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Home Modifications

Home accessibility modifications, also called environmental accessibility modifications, are physical changes made in the home to accommodate a disability or mobility restriction. They improve comfort and ease-of-use navigation through one's own home.

From motion sensor lights to lever handles, from portable ramps to widened doorways, there are a broad range of home modifications that make life easier. Many modifications are simple to install and are available at low- or no-cost. Depending upon personal need, some home modifications may require the services of a professional contractor or the redesign of the home.

Home accessibility modifications can make a home more visitable too. People are able to welcome friends and family, who use wheelchairs or walkers or may have trouble navigating steps, into their homes. This simply makes life more rich. Another added plus, you can deduct certain home modifications from your taxes.

And for anyone looking to build a home, they may want to consider incorporating universal design features. These are accessible and barrier-free features such a wide doorways, which are usable by all people - regardless of age, size and disability status.

Learn more: Check out the Home Safety 101 infographic for tips to make your home safer and more accessible. Visit the Visitability website from the National Council on Independent Living (NCIL) for information and resources for improving visitablity in your home.

Types of Home Modifications

Home layout and design, inside and out:

  • No-step entries and layout
  • Doorways and halls wide enough to accommodate wheelchairs or walkers
  • Even floors, pavements and surfaces
  • Doorways without thresholds
  • Nonslip flooring

Lighting:

  • Natural daylight and lighting that supports daily activities
  • Night lights
  • Switches operated by voice, touch or motion
  • Security lighting
  • Outdoor lighting

Fixtures:

  • Lever door handles that are easier to open
  • Pull handles for cabinets
  • Faucet levers that don’t require turning
  • Grab bars in bathrooms and where stability is needed
  • Bed rails
  • Handrails on both sides of steps and stairs
  • Showers that includes a stable seat or shower chair

Furnishings and decor:

  • Furniture arrangements that allow easy passage
  • No throw rugs
  • Cords and wires that are contained and out of traffic areas
  • Widened doorways

Check out the Make Room For More Accessibility infographic for home modifications ideas, room by room. 

Learn more: The AARP HomeFit Guide has cost-saving home accessibility modification tips and ideas.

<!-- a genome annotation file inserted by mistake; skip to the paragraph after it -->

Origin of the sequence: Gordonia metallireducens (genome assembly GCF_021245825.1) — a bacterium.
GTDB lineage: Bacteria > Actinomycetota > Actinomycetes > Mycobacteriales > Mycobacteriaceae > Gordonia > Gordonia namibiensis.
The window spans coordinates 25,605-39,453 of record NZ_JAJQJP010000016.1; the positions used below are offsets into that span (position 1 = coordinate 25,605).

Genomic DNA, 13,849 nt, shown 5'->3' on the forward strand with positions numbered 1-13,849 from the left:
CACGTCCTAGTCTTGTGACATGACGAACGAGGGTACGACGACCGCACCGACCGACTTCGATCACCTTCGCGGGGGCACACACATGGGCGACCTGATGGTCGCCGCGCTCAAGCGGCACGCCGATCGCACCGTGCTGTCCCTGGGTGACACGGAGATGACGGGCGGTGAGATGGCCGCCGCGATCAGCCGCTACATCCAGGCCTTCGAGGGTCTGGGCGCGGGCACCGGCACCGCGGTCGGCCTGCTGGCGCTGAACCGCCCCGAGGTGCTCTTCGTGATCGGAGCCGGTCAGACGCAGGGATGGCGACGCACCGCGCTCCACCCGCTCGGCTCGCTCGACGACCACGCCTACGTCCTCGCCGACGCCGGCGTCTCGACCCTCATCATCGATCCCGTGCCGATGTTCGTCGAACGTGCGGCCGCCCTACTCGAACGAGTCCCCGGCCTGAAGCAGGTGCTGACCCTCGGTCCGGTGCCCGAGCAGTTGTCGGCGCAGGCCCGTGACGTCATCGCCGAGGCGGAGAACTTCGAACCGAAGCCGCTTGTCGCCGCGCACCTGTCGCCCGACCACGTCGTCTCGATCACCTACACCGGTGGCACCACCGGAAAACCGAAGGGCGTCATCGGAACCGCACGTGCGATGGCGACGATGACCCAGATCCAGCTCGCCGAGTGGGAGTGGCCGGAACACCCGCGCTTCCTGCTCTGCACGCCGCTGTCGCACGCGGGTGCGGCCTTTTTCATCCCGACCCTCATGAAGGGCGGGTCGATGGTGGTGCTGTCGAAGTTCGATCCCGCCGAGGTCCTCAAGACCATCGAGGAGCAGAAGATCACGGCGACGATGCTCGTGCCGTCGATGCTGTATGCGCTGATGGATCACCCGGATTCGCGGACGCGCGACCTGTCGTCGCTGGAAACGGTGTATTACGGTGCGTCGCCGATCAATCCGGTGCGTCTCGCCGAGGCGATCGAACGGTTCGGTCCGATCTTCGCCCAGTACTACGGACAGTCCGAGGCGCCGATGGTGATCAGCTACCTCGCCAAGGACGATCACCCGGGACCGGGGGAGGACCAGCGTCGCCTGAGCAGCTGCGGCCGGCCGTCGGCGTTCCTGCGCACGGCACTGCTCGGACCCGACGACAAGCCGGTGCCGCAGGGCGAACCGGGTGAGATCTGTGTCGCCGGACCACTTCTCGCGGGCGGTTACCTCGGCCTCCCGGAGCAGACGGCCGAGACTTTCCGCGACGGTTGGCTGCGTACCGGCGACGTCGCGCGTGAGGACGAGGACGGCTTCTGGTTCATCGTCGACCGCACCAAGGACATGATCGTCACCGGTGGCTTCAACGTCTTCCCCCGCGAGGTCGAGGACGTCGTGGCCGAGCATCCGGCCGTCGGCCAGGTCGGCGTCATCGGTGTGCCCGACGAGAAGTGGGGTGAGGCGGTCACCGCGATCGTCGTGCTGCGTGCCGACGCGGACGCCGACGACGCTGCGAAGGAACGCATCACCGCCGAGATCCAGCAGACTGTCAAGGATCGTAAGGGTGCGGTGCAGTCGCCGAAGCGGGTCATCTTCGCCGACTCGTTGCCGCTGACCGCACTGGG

Livable Spaces

Home modifications don’t have to be expensive to be effective. A simple change can make a big difference in safety and livability.

Here are some suggestions:

  • Remove clutter and hazards like small throw rugs to prevent tripping and slipping
  • Remove loose stair runners and attach non-slip grips
  • Move furniture to allow for easy passage
  • Make sure lighting is bright enough
  • Store food and household items in places for easy access
  • Keep the phone where it can be answered easily
  • Check all railings on walkways and stairs

Smart Home Technology

There are technologies, devices and systems available that can improve an individual's living space and quality of life. These items can help people improve their control over how their house operates, increase accessibility and safety and reduce energy consumption.

Smart home technology has four key benefits:

  1. Safety: Security systems, such as alarms and cameras can create a safer and more secure environment.
  2. Accessibility: Certain smart devices can be activated and operated using voice commands. Through the use of a smart home hub, many appliances and devices throughout the house can be used seamlessly.
  3. Energy Efficient: Some smart appliances such as lights and thermostats can be set to turn on or off automatically or as scheduled, reducing the amount of electricity consumed.
  4. Control: Many smart home devices are controlled by a smartphone or smart home hub. These devices use apps and/or a wireless Internet connection to operate. For example: An individual can tap a button on an app to open the garage doors to their home from their car.

In Search of Professional Guidance?

Here are some options:

  • Occupational Therapist (OT) can advise on personal living and safety needs now and in the future. Visit the 2-1-1 website to find a local Occupational Therapist.
  • Remodelers should be specifically trained to create barrier-free homes. To find a remodeler who are Certified Aging in Place Specialist (CAPS) to build home accessibility modifications, visit the National Association of Home Builders (NAHB) website.

Financial Options for Home Modifications


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